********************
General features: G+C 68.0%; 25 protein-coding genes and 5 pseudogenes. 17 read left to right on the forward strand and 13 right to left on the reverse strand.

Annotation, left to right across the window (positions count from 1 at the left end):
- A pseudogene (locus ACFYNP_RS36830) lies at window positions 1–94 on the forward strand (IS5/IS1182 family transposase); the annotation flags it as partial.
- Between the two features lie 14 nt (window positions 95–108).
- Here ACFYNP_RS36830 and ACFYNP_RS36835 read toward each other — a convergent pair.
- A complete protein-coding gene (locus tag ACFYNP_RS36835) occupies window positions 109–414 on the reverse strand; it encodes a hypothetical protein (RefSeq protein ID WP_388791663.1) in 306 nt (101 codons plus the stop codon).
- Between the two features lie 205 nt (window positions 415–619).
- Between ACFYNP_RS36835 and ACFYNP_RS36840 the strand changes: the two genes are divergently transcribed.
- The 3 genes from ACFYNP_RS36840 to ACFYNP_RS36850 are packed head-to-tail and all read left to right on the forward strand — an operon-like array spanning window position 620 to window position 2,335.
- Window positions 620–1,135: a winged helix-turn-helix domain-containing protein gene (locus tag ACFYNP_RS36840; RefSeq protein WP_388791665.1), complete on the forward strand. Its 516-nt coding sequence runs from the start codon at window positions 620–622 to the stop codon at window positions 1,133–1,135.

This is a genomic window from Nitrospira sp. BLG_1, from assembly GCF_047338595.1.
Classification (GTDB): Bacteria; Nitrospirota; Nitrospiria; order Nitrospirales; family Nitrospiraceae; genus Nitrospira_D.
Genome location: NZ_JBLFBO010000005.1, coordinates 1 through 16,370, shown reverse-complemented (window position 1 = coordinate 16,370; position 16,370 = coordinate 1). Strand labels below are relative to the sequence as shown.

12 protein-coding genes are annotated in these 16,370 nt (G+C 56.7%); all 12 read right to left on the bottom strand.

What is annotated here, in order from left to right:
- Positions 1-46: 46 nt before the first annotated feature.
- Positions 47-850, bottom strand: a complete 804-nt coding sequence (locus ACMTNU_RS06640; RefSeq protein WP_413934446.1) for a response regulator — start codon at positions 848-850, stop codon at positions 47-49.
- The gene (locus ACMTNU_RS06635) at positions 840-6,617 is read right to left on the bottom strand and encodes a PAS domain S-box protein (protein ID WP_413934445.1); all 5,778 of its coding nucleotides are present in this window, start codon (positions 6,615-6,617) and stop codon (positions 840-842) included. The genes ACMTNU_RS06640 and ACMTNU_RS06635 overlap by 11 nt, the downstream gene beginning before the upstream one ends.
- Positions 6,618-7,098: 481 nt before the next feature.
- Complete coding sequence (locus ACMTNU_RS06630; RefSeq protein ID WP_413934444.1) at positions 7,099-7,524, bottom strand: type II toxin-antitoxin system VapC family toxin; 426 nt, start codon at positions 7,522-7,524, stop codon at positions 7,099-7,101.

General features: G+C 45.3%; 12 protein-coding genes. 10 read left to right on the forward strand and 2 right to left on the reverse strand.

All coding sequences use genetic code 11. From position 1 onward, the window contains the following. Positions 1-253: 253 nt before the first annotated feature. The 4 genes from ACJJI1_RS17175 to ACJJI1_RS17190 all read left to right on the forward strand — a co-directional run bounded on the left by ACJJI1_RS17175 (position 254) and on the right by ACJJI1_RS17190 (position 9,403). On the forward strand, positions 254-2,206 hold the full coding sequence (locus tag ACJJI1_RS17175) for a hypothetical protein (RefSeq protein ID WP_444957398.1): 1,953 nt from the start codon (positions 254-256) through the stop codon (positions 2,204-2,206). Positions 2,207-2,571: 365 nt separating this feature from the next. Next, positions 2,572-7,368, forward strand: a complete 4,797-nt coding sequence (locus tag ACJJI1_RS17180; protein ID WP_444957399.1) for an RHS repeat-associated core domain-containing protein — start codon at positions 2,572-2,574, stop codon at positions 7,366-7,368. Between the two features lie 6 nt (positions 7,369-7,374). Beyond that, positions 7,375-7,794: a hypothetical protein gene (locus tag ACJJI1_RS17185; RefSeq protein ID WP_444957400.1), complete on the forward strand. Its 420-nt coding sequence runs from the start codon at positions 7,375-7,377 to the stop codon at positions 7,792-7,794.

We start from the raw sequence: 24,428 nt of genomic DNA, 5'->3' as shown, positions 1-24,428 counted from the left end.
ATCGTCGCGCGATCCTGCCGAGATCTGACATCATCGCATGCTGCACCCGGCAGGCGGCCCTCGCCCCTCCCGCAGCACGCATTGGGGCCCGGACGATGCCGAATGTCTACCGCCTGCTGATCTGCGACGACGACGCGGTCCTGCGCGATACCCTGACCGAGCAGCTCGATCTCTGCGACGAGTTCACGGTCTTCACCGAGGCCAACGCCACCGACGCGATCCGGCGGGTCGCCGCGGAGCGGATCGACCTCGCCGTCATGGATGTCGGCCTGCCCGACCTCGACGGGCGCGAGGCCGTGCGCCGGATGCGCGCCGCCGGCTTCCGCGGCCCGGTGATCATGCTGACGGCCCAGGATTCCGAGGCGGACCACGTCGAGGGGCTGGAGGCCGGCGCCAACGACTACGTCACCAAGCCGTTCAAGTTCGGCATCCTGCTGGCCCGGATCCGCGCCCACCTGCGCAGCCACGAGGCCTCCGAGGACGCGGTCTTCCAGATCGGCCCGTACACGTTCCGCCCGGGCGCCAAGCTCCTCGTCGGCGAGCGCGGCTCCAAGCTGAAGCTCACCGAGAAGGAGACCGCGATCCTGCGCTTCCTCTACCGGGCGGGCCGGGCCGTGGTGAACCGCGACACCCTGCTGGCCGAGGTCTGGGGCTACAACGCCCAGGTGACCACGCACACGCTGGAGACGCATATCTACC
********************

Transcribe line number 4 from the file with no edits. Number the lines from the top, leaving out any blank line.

- Between the two features lie 14 nt (window positions 95–108).